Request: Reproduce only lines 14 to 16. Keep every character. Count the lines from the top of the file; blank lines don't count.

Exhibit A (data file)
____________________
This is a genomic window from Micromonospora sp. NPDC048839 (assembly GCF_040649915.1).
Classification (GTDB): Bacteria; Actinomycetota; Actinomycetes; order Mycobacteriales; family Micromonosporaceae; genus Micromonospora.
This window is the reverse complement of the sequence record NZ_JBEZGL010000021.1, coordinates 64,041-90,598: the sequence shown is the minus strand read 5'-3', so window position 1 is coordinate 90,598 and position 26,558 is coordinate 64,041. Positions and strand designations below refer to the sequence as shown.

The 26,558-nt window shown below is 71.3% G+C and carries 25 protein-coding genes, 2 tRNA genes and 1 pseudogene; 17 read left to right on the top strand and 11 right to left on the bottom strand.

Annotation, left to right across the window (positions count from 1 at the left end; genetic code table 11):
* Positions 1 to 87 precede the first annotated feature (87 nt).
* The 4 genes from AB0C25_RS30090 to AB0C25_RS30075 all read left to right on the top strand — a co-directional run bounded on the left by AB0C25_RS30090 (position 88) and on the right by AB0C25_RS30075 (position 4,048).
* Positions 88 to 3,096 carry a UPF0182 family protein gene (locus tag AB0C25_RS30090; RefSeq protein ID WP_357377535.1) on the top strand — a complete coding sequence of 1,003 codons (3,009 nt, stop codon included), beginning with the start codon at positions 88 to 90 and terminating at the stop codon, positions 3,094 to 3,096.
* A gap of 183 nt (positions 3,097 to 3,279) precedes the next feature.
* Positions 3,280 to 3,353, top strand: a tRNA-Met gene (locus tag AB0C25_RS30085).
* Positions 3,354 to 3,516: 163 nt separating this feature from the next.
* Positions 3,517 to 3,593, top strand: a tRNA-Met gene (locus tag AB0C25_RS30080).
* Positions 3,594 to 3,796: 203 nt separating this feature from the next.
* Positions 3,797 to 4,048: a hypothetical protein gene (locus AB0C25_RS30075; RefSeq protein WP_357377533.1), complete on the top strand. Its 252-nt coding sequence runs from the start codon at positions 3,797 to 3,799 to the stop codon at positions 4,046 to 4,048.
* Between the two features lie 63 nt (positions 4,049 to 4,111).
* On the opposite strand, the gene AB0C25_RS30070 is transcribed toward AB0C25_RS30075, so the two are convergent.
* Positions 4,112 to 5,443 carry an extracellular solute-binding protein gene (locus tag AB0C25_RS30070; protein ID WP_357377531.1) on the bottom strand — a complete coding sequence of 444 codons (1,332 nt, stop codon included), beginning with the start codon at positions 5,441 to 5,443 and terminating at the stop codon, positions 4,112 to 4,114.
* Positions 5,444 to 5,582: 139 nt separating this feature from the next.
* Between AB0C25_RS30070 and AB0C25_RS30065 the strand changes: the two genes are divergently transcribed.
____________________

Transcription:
* Positions 3,797 to 4,048: a hypothetical protein gene (locus AB0C25_RS30075; RefSeq protein WP_357377533.1), complete on the top strand. Its 252-nt coding sequence runs from the start codon at positions 3,797 to 3,799 to the stop codon at positions 4,046 to 4,048.
* Between the two features lie 63 nt (positions 4,049 to 4,111).
* On the opposite strand, the gene AB0C25_RS30070 is transcribed toward AB0C25_RS30075, so the two are convergent.